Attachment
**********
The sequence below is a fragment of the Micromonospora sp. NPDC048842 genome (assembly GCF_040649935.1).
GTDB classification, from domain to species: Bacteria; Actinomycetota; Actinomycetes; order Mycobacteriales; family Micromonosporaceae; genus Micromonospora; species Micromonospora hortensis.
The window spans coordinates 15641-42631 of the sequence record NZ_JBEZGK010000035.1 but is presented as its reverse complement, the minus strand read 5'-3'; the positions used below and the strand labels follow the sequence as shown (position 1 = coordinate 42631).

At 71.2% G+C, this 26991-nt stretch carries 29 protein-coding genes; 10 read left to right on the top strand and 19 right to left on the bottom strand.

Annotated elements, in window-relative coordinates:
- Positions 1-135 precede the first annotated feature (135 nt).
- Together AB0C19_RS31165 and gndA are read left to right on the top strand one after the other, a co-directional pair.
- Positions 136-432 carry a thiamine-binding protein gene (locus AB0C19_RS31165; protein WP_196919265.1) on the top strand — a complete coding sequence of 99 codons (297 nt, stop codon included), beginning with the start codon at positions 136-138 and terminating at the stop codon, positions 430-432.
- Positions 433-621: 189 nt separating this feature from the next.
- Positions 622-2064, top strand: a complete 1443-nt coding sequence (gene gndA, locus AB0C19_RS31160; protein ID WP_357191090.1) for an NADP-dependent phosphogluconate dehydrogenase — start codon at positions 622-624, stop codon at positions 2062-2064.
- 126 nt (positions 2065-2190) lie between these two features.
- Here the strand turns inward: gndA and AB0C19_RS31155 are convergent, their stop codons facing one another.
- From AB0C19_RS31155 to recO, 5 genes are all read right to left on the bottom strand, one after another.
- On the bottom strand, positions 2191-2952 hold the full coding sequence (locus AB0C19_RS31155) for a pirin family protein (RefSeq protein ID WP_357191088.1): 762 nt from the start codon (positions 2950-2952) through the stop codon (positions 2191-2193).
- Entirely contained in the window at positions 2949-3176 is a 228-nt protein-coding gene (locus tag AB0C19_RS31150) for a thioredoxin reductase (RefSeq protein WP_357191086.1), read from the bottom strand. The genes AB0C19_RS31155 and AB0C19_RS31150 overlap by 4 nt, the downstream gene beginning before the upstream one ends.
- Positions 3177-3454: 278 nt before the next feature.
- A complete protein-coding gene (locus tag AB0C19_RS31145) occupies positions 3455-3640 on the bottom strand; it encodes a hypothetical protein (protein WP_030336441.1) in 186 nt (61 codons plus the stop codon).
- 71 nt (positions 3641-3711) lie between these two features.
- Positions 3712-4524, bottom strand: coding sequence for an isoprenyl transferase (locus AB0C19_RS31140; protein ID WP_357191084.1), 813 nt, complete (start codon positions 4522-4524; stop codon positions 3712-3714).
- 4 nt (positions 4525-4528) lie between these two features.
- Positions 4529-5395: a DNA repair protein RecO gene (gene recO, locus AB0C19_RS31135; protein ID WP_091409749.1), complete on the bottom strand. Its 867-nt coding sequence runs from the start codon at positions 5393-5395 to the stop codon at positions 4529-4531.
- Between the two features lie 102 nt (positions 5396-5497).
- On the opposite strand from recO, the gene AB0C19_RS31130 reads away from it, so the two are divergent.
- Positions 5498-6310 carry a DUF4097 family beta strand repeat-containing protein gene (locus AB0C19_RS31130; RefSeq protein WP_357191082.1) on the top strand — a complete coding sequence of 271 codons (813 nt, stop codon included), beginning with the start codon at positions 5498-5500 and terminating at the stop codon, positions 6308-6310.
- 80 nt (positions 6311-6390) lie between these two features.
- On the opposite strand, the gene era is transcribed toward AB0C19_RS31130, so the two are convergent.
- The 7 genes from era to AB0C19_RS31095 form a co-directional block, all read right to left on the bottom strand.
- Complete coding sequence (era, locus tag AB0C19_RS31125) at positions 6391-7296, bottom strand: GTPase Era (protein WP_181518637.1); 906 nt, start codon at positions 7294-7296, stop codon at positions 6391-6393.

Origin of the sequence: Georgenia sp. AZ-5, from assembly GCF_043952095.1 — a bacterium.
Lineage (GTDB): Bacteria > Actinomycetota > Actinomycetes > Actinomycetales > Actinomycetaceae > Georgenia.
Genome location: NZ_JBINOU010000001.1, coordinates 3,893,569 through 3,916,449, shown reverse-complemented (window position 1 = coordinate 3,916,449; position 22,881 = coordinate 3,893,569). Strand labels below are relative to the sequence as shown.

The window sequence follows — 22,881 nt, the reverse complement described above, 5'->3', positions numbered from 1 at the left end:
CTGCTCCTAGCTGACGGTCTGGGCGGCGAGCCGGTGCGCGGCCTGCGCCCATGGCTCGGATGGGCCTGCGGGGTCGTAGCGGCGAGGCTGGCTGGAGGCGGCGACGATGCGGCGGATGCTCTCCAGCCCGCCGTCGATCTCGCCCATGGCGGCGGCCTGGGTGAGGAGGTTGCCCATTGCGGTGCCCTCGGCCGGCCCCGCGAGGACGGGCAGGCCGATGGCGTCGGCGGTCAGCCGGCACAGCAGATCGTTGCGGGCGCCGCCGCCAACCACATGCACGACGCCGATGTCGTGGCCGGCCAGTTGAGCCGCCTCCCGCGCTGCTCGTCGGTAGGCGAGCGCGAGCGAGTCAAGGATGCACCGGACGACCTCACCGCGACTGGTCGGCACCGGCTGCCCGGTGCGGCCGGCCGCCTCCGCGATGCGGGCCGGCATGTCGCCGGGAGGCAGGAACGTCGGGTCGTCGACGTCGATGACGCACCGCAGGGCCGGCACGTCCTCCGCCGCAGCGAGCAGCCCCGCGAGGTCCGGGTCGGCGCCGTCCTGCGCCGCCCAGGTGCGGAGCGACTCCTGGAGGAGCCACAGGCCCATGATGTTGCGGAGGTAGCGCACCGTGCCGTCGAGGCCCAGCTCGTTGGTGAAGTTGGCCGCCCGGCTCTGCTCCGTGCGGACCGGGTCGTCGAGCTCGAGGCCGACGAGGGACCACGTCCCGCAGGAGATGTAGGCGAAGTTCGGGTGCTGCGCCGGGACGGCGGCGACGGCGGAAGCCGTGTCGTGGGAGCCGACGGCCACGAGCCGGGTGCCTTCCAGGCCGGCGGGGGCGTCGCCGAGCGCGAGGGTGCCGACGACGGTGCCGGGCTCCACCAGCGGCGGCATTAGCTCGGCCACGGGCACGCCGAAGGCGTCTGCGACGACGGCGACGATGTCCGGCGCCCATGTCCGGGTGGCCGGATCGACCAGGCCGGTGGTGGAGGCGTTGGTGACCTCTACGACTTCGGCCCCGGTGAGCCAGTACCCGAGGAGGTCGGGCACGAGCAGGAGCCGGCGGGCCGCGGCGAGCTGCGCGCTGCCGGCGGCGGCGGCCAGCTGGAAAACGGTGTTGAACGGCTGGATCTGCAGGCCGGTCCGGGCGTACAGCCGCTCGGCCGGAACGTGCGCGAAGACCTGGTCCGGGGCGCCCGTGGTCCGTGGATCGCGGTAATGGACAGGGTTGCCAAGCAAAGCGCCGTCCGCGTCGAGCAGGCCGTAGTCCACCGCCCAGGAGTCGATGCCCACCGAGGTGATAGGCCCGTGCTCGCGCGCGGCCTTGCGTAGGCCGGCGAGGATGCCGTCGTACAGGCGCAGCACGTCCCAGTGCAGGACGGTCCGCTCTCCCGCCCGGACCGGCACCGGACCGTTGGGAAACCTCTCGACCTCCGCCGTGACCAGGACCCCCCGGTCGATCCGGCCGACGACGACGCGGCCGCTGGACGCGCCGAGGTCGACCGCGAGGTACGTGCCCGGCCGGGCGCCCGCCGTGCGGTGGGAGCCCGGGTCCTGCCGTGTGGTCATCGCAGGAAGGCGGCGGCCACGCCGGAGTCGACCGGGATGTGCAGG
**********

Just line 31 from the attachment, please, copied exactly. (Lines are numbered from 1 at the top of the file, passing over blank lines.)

Genome location: NZ_JBINOU010000001.1, coordinates 3,893,569 through 3,916,449, shown reverse-complemented (window position 1 = coordinate 3,916,449; position 22,881 = coordinate 3,893,569). Strand labels below are relative to the sequence as shown.